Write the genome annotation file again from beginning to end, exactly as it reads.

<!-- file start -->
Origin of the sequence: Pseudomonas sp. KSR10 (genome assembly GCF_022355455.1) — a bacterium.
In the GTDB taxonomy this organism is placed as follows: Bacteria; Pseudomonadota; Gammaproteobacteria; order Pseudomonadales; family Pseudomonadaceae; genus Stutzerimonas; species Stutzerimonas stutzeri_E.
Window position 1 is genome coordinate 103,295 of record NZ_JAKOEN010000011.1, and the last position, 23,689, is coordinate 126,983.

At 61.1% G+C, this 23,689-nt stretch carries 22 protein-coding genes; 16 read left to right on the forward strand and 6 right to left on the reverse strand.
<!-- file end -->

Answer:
Origin of the sequence: Pseudomonas sp. KSR10 (genome assembly GCF_022355455.1) — a bacterium.
In the GTDB taxonomy this organism is placed as follows: Bacteria; Pseudomonadota; Gammaproteobacteria; order Pseudomonadales; family Pseudomonadaceae; genus Stutzerimonas; species Stutzerimonas stutzeri_E.
Window position 1 is genome coordinate 103,295 of record NZ_JAKOEN010000011.1, and the last position, 23,689, is coordinate 126,983.

At 61.1% G+C, this 23,689-nt stretch carries 22 protein-coding genes; 16 read left to right on the forward strand and 6 right to left on the reverse strand.